Currently Browsing: Vegetables

The Celery Challenge

The Celery Challenge
Celery I bought some celery starts at the local garden center this spring, even though I didn’t think celery would grow here on the wet side of the Cascades. Celery needs a long growing season, 5 months, and cool weather. We have the 5 months (May through September), but generally not cool summers....

Kale Flowers

Kale Flowers
Kale flower buds My over-wintered kale decided it was time to produce seeds in March. We had unusually warm weather in February and March which triggered the kale clock to get on with it and produce the next generation. It bolted, forming single towering stalks with flowers. Normally when vegetable greens...

Winter Kale

Winter Kale
Winter Red Kale Kale is a perfect vegetable garden plant. It will grow almost anywhere. It survives our Puget Sound winters without cover. It tastes best in the cool seasons, especially after a frost. It’s easy to cook. It’s delicious. It’s good for you. Wow. I plant every year for...

Spring Leeks

Spring Leeks
Spring leeks The little leeks planted last fall are wonderfully tasty this spring. These leeks were the last to be transplanted last year, intermingled with small cabbage transplants. The cabbages, alas, froze to death in that very cold snap in November, but the leeks lived. They will be good until the...

The Gourmet’s Onion: Leeks

The Gourmet’s Onion: Leeks
Growing leeks The Roman emperor Nero may have fiddled while Rome burned, but he did like his leeks. Egyptians grew them from at least the 2nd millennium B.C.E. As did the Mesopotamians. The leek is the national symbol of Wales, originating from a battle in a leek field (Wikipedia). I’m sure there...

Elephant garlic scapes

Elephant garlic scapes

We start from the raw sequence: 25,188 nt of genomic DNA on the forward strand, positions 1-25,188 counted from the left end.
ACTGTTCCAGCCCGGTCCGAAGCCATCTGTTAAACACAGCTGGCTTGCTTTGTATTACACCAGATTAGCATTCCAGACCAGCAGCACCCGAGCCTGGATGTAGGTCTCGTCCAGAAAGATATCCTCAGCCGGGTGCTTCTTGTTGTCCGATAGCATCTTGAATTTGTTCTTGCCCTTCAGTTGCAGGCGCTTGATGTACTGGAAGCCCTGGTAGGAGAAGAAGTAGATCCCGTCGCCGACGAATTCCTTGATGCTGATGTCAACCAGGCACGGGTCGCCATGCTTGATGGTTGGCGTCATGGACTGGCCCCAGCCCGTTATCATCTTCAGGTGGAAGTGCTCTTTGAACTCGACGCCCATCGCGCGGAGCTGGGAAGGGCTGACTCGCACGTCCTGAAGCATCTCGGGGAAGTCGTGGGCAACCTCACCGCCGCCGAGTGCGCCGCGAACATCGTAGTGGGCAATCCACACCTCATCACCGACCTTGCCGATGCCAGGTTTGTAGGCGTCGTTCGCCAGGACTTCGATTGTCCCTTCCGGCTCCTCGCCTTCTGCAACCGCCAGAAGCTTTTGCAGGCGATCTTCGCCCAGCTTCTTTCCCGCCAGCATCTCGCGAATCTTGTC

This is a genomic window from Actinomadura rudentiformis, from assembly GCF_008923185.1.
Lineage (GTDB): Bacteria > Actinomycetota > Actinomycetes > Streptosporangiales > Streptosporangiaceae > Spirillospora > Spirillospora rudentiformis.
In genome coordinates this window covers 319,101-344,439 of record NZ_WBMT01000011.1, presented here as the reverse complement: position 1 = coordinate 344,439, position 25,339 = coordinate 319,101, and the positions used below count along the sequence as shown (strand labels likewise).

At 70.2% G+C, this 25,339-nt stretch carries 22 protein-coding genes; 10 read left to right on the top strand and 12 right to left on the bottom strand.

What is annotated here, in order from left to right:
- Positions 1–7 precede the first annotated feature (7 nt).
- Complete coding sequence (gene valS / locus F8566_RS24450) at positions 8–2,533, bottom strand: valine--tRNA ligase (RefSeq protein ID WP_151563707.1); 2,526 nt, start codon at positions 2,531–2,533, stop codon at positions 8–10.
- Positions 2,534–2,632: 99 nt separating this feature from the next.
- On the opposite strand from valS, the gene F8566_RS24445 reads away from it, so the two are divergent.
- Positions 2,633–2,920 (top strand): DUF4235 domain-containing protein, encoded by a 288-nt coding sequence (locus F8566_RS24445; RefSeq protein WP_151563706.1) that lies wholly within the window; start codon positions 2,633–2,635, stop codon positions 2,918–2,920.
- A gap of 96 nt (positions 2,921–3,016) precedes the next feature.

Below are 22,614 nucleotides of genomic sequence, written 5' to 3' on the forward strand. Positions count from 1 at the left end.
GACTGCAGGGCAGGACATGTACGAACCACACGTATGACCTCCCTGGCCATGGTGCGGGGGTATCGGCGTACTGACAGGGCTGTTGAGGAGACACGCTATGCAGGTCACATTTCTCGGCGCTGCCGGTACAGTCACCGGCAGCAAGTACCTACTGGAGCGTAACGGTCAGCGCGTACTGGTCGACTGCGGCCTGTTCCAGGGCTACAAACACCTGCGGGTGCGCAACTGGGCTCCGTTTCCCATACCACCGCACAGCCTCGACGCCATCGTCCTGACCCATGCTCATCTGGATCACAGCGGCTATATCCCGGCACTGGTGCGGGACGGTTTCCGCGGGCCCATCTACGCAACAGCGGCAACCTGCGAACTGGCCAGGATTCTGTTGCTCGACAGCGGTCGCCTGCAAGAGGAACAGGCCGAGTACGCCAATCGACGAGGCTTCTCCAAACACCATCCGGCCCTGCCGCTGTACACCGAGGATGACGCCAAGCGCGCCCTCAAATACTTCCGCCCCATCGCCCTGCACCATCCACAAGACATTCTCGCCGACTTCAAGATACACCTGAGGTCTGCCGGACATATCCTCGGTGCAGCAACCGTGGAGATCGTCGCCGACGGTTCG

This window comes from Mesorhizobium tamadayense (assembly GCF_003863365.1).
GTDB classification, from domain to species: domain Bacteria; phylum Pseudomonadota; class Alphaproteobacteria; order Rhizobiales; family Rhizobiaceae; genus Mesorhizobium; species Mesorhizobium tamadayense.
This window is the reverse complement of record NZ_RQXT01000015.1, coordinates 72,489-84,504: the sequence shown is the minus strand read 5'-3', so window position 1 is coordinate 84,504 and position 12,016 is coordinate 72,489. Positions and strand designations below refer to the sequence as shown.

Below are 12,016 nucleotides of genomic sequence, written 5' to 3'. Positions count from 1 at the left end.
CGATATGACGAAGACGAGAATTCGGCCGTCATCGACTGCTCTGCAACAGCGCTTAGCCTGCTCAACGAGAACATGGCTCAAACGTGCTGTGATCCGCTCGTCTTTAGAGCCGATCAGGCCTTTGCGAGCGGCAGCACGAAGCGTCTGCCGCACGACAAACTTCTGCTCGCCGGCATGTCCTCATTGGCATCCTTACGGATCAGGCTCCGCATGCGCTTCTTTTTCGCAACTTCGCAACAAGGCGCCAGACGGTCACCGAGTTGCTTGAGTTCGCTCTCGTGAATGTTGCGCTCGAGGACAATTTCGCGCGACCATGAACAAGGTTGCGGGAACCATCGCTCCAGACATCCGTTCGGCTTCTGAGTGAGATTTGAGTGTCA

Elephant garlic flower bud on scape. Flowering plants, aka angiosperms, appeared on land 125-250 million years ago, depending on what fossil you are looking at, how you classify angiosperms, what author you are reading, and whether you have looked closely at that strange rock you picked up on vacation...

Spinach weather

Spinach weather
Spinach, May 27. Cool nights, damp days, occasional sun breaks: perfect weather for spinach. We planted our spinach on March 21. Last frost is usually March 15, but this year we had frost through March. It didn’t seem to hurt the spinach. This year’s seeds were from Territorial Seed; Olympia...

Lettuce By Any Other Name

Lettuce By Any Other Name
New lettuce plants. Lettuce is a name for a Tokyo Mew Mew anime character, a rager band [sorry, no link], a group of ladies [no, no link], an initiative to prevent e. coli eruptions, a Sydney taxi driver with a blog, a Yuma Lettuce Days festival, and, well, you get the idea. Pets are probably named...

The Little Allium

The Little Allium
Chive buds. Chives wave their hollow leaves (known as “straws”) gently in the breezes, their purple buds dancing along with the beat. I think they are trying to attract attention. They are mentioned only in passing in chapters on alliums. Yet they can be found in most herb gardens and kitchen...

Pie Plant Heaven

Pie Plant Heaven
Young Rhubard March 18. Another weird plant. Rhubarb stalks look like celery, but they are nothing like it. The stalks are edible, the leaves are poisonous. The roots last for years. The taste is wonderful! Rhubarb is also called the pie plant. My great aunt did. She loved rhubarb pie. When we moved...
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